No Shore Thing

Even the best-laid vacation plans get blown off course

I looked forward all year to the week at the Shore that was supposed to begin last Saturday. I had my bags packed, and my boogie board brought up from the basement. I was good to go—and then that bitch Irene ruined everything.

I followed the track of the storm anxiously as the week wound down, hoping for a miracle. Please, God, clobber the poor suckers in Nags Head and pass us by. Disasters bring out the ugliness in me. I dutifully trudged to the grocery store on Friday night, on my way home from work, and stocked up on bottled water and bread. Saturday morning, I blinked when Mayor Nutter warned me to be ready for a week to 10 days without electricity: A week? Really? Do I look like Laura Ingalls Wilder? If you put my husband and me and our kids in a house for a week without electricity, there would be nothing left at the end but bones and scraps of hair.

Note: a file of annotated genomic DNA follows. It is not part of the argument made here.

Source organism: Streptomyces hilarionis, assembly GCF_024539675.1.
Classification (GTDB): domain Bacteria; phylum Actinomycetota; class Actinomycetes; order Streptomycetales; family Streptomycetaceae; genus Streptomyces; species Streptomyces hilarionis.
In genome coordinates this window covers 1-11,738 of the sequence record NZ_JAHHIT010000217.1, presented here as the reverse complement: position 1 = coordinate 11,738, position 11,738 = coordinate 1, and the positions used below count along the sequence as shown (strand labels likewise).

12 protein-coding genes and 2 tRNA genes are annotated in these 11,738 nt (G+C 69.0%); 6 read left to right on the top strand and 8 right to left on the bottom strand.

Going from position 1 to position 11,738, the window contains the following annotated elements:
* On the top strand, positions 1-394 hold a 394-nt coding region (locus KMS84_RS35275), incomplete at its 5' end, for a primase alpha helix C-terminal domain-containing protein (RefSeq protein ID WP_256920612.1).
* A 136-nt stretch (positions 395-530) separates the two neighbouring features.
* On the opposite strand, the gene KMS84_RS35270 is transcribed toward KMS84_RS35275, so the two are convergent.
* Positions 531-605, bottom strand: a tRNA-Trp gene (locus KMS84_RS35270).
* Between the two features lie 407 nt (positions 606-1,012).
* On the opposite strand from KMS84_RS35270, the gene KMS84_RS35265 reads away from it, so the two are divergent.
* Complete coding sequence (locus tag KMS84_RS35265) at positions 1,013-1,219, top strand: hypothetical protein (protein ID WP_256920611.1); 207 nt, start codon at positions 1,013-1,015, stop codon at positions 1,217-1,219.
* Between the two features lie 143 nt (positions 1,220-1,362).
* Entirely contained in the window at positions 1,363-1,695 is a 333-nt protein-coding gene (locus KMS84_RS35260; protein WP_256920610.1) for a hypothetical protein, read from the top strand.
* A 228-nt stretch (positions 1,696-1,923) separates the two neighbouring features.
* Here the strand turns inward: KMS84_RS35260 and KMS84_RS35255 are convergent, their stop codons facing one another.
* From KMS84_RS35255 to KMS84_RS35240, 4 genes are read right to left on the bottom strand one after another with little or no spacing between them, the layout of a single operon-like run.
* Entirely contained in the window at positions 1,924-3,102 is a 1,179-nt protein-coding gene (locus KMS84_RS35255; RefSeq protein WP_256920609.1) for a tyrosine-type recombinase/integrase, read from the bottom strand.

As the storm developed, e-mails flew between me and my siblings and cousins: Are you going? Are you staying? Then came the e-mail from the owners of the house we’ve rented every Labor Day weekend for the past 23 years: They were evacuating. So long, lazy weekend playing Scrabble at the beach. Hello, hauling every potted plant and piece of lawn furniture into the garage.

I felt sorry for the wind-swept, rain-drenched reporters on the Atlantic City Boardwalk and the beach at Brigantine, gamely proving to us that it really was awful out there. Weathercasters can’t win with a storm like Irene. If they underplay it, people could die. So, inevitably, they overplay it, and then get accused—rightly—of hyping for the sake of ratings. In the end, our roof stayed on, the tomato plants lived, and the lights never even flickered. Which is a good thing, because even though we had plenty of food in the house, I’d have had no way to cook it without electricity. And how would we make martinis when the ice ran out?

So I lost a couple days of vacation. A lot of people lost much more. And we all got a taste of the refreshing camaraderie that binds us together in the face of adversity: We held doors for one another at the SuperFresh, joked with neighbors as they battened down their hatches, empathized over ruined canopies and plans. That’s the upside of a natural disaster, as, increasingly, we live our lives in LED-lit isolation: They remind us that we exist on a real planet, amidst real people.

And now, if you’ll excuse me, I’m heading for the Shore.